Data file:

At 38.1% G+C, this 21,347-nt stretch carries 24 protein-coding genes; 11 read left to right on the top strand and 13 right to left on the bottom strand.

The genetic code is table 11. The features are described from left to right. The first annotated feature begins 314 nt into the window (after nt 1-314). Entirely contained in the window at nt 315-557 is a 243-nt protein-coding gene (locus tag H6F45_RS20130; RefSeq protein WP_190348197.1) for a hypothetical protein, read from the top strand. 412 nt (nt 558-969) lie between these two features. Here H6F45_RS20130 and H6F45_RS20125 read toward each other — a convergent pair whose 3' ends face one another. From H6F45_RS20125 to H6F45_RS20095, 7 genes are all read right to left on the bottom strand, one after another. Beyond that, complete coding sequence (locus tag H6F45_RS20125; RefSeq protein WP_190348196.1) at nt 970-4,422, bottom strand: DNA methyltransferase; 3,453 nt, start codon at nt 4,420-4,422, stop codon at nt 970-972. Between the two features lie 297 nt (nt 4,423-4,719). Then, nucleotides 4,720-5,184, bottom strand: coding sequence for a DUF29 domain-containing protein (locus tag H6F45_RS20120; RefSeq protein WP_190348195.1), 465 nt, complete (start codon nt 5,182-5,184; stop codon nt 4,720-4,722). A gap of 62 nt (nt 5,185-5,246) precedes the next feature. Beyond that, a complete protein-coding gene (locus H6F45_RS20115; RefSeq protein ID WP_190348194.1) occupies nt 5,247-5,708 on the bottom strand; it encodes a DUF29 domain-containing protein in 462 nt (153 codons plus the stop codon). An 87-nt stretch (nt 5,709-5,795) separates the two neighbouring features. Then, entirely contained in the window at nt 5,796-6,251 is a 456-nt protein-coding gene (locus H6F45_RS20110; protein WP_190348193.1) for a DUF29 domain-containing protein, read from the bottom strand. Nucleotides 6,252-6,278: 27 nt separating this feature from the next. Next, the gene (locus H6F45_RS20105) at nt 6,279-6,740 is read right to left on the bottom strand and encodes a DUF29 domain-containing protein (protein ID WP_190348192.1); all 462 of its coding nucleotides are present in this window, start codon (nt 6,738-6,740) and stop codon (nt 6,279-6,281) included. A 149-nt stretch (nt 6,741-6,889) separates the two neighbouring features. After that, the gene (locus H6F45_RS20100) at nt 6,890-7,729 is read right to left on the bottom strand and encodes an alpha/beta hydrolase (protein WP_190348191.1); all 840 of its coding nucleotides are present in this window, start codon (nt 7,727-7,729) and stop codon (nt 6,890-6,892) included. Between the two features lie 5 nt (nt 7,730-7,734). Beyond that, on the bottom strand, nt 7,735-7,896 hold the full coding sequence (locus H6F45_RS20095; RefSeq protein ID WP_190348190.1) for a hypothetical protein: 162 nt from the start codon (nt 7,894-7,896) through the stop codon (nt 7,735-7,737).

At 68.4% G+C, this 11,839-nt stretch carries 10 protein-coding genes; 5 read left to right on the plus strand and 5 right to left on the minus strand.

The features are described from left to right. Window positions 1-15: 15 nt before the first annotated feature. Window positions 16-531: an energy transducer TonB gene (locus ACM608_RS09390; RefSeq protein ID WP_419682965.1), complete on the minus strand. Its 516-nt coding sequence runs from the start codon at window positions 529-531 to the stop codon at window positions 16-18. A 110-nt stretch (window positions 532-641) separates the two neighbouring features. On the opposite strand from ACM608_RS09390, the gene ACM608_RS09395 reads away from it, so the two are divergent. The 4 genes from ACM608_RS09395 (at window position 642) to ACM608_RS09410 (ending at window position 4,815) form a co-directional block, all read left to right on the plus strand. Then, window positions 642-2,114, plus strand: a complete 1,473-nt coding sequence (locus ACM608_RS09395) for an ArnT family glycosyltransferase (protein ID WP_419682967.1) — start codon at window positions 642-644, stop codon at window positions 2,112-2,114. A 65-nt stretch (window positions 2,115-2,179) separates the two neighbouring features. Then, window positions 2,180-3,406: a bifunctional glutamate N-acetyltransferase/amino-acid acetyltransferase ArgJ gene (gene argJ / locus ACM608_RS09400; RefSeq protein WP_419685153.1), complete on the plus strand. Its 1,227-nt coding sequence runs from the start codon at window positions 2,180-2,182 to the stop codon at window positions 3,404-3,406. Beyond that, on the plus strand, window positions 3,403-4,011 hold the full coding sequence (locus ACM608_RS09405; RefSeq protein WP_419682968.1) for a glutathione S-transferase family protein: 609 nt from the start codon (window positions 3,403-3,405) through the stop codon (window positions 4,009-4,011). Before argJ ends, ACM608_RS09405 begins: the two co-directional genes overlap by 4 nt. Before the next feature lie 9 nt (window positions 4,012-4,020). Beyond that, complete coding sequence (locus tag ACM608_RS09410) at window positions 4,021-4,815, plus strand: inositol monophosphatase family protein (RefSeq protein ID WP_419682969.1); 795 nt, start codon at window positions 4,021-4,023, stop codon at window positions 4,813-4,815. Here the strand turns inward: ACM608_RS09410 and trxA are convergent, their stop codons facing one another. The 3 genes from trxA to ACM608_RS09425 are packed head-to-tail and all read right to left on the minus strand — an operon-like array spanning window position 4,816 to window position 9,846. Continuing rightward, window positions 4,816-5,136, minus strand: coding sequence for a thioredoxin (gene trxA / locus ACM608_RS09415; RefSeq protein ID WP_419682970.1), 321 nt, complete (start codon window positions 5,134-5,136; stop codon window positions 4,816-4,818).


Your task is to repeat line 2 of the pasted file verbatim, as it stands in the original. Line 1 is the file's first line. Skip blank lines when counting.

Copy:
The genetic code is table 11. The features are described from left to right. The first annotated feature begins 314 nt into the window (after nt 1-314). Entirely contained in the window at nt 315-557 is a 243-nt protein-coding gene (locus tag H6F45_RS20130; RefSeq protein WP_190348197.1) for a hypothetical protein, read from the top strand. 412 nt (nt 558-969) lie between these two features. Here H6F45_RS20130 and H6F45_RS20125 read toward each other — a convergent pair whose 3' ends face one another. From H6F45_RS20125 to H6F45_RS20095, 7 genes are all read right to left on the bottom strand, one after another. Beyond that, complete coding sequence (locus tag H6F45_RS20125; RefSeq protein WP_190348196.1) at nt 970-4,422, bottom strand: DNA methyltransferase; 3,453 nt, start codon at nt 4,420-4,422, stop codon at nt 970-972. Between the two features lie 297 nt (nt 4,423-4,719). Then, nucleotides 4,720-5,184, bottom strand: coding sequence for a DUF29 domain-containing protein (locus tag H6F45_RS20120; RefSeq protein WP_190348195.1), 465 nt, complete (start codon nt 5,182-5,184; stop codon nt 4,720-4,722). A gap of 62 nt (nt 5,185-5,246) precedes the next feature. Beyond that, a complete protein-coding gene (locus H6F45_RS20115; RefSeq protein ID WP_190348194.1) occupies nt 5,247-5,708 on the bottom strand; it encodes a DUF29 domain-containing protein in 462 nt (153 codons plus the stop codon). An 87-nt stretch (nt 5,709-5,795) separates the two neighbouring features. Then, entirely contained in the window at nt 5,796-6,251 is a 456-nt protein-coding gene (locus H6F45_RS20110; protein WP_190348193.1) for a DUF29 domain-containing protein, read from the bottom strand. Nucleotides 6,252-6,278: 27 nt separating this feature from the next. Next, the gene (locus H6F45_RS20105) at nt 6,279-6,740 is read right to left on the bottom strand and encodes a DUF29 domain-containing protein (protein ID WP_190348192.1); all 462 of its coding nucleotides are present in this window, start codon (nt 6,738-6,740) and stop codon (nt 6,279-6,281) included. A 149-nt stretch (nt 6,741-6,889) separates the two neighbouring features. After that, the gene (locus H6F45_RS20100) at nt 6,890-7,729 is read right to left on the bottom strand and encodes an alpha/beta hydrolase (protein WP_190348191.1); all 840 of its coding nucleotides are present in this window, start codon (nt 7,727-7,729) and stop codon (nt 6,890-6,892) included. Between the two features lie 5 nt (nt 7,730-7,734). Beyond that, on the bottom strand, nt 7,735-7,896 hold the full coding sequence (locus H6F45_RS20095; RefSeq protein ID WP_190348190.1) for a hypothetical protein: 162 nt from the start codon (nt 7,894-7,896) through the stop codon (nt 7,735-7,737).